In 2012, Ramarley Graham, an 18-year-old black teenager, was fatally shot in his own home by a white New York City police officer, Richard Haste. Haste and other officers had followed Graham home from a nearby bodega and forced their way in, later saying that they believed Graham was carrying a gun. Graham was, in fact, unarmed.
Eighteen months after the killing, a grand jury decided not to indict Haste. Graham’s mother, Constance Malcolm, later tried to obtain information about the shooting and investigation, as well as Haste’s misconduct history. But the police department denied her freedom of information law (FOIL) request, citing New York’s civil rights law — section 50-a — which it said barred access to all disciplinary records of officers.
Eventually, a whistleblower leaked disciplinary records that showed that Haste had an unusually high number of civilian complaints against him over a one-year period in 2009-2010, shortly after he joined the department. A disciplinary review would later find Haste guilty of using poor tactical judgment (Haste quit the force in 2017 before he could be dismissed).
Malcolm went on to join the advocacy group Justice Committee, which includes many other families affected by police violence, in an effort to push for the repeal of section 50-a in New York and bring greater transparency to policing. Last week, their long advocacy efforts succeeded.
On June 12, Gov. Andrew Cuomo signed several police transparency and accountability bills, including a repeal of 50-a. Malcolm and other advocates point to the surge of protests against police brutality sparked by Minnesota police officer Derek Chauvin’s killing of George Floyd — in addition to the work of groups like Justice Committee and Communities United For Police Reform (of which Justice Committee is a member) — as the impetus that finally pushed the bills through.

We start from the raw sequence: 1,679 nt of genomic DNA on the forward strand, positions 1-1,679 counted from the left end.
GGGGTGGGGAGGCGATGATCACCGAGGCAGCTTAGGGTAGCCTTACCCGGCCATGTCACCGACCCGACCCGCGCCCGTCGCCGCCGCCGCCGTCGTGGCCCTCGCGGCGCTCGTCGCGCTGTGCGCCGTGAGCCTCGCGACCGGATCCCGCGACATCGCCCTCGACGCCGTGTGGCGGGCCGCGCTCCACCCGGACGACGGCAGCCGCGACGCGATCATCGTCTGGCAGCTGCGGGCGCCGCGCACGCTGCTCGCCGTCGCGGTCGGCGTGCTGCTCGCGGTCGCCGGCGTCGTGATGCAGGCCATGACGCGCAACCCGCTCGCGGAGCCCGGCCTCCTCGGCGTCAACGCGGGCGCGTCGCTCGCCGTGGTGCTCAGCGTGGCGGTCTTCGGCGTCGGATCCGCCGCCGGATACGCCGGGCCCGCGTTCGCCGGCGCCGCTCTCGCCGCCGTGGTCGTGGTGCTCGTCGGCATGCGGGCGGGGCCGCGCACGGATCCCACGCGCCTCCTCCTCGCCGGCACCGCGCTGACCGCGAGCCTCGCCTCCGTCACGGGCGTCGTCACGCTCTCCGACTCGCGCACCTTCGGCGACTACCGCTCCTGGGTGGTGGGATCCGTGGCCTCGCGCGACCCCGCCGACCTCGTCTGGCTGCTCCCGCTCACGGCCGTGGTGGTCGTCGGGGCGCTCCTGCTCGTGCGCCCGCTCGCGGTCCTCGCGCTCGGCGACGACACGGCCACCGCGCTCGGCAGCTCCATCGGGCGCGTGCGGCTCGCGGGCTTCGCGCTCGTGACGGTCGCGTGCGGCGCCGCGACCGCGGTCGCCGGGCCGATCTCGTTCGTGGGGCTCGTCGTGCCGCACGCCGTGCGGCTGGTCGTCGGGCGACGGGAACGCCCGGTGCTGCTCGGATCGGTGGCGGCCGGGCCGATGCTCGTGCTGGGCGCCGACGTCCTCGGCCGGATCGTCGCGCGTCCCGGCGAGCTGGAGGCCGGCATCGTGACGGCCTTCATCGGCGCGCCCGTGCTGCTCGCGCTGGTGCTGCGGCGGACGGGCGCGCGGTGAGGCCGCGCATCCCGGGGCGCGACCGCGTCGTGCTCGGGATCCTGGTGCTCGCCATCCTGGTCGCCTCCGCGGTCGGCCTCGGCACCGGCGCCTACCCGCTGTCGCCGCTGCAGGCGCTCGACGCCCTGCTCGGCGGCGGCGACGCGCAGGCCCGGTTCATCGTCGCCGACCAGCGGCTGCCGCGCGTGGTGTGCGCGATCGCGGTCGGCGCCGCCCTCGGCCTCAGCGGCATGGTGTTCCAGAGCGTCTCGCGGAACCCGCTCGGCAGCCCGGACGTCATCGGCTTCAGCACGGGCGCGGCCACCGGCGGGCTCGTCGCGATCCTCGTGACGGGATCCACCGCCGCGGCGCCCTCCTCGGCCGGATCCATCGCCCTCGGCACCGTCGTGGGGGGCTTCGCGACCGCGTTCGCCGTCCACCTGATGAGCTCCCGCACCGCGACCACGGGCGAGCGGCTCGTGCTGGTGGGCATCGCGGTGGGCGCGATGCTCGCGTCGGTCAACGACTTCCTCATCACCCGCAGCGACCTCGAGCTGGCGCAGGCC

“Now families like mine and people who are brutalized by police won’t have to rely on leaks to get information about the officers who abused them,” Malcolm said. “So this is a very big victory for us.”
To be clear, neither Malcolm nor other advocates view transparency about police misconduct as a panacea for preventing violence by police officers. All of them want to see much more significant change as well — for instance, reallocating public funding to schools, health care, housing, and other community resources, rather than to police.
But at the same time, many of the advocates describe transparency about police misconduct as important for holding officers accountable for abusive behavior. With the repeal of 50-a, New York embarks on a more transparent course that many other states have taken and joins the conversation about how transparency can better allow citizens to hold the police accountable for brutality.
Laws that shield police misconduct from public scrutiny, explained
New York’s section 50-a, which passed in 1976, stated that “personnel records [of police officers] used to evaluate performance toward continued employment or promotion” were confidential and couldn’t be disclosed without the officer’s permission or a court order (with a few exceptions including district attorneys).
According to a legislative memo written at the time, the law was intended to prevent defense attorneys from going on “fishing expeditions” by placing broad subpoenas of officer misconduct records. But over time, the police department and the highest court in the state came to interpret the law as barring any police officer misconduct records from disclosure under the state’s open record law (misconduct records of firefighters and correction officers were later added to the law). This secrecy increased in recent years, such as when the police department even stopped publicly posting outcomes of disciplinary trials of officers.
“50-a was arguably the worst law in the nation when it comes to the public’s ability to access these records,” said Michael Sisitzky, lead policy counsel at the New York Civil Liberties Union, a group that has often filed freedom of information requests for police records and had long been denied.